When you start a turn to the right, your right ski is the inside ski. We use the terms inside and outside ski because these terms are the least confusing. We could talk about downhill vs uphill skis or left vs right, etc. Each approach has it's own problems.
There are many different ways to start turns. Whether you tip first or turn first or weight first or make some combination of moves first is a matter of choice for a skilled skier. Inexperienced skiers have fewer options. Skilled skiers balance over their outside ski. For a right turn, this would be balancing against the left ski. Whether you purposely shift your weight onto the left foot or wait for the forces involved in turning to the right to "pull" your weight onto the left foot is a choice you can make. Opinions on which approach is better vary. Try both and decide for yourself.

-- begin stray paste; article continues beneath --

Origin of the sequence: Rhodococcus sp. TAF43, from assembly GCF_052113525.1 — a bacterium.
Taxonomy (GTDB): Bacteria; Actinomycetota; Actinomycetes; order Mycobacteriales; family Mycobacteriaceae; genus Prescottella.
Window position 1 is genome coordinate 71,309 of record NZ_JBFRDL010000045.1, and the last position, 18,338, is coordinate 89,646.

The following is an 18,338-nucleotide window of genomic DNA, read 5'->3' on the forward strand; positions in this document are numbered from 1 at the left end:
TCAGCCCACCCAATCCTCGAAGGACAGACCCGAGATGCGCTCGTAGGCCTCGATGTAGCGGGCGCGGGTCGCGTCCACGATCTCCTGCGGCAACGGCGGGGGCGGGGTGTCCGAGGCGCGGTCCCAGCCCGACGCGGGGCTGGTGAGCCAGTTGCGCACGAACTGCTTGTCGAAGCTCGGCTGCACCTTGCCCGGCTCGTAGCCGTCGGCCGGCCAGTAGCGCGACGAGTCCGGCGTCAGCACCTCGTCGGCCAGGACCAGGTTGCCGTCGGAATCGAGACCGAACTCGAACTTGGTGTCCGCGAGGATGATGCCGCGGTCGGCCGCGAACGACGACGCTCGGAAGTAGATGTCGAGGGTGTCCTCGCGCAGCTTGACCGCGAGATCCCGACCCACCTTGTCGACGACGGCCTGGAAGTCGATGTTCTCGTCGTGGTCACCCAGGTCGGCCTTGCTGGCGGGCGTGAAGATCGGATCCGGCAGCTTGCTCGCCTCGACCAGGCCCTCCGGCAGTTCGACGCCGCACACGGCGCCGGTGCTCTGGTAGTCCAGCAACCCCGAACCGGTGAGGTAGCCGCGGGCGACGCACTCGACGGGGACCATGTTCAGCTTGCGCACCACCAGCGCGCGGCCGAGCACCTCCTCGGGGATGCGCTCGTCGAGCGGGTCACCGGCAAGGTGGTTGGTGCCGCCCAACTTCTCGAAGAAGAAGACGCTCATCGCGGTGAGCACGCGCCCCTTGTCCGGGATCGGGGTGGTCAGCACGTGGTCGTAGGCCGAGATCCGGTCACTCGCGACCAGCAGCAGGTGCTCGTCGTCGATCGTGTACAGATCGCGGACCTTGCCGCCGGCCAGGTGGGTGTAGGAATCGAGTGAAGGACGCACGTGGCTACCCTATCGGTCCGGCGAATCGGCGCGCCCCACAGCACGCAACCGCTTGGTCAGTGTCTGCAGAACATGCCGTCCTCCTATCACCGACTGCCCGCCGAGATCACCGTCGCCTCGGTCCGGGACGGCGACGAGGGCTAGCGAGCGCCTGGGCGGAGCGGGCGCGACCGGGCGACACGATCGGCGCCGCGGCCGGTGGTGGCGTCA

Skis are shaped fat at the ends and skinny in the middle. When you tip a ski onto an edge, it creates an arc in the snow. If the ski is pressured so that the edge can grab in the snow, the ski will want to travel along the shape of the arc (i.e. turn). If the ski is not pressured at the tip or the tail it will not want to travel along the arc very well. Because a ski is typically moving forward in the snow, most skiers don't have any trouble pressuring the tail of the ski. Many skiers do have trouble moving their body to stay with the ski (i.e. the skis tend to "pull" them down the hill). This makes it hard to maintain pressure on the tip of the ski. A mental focus on the toes often solves this problem.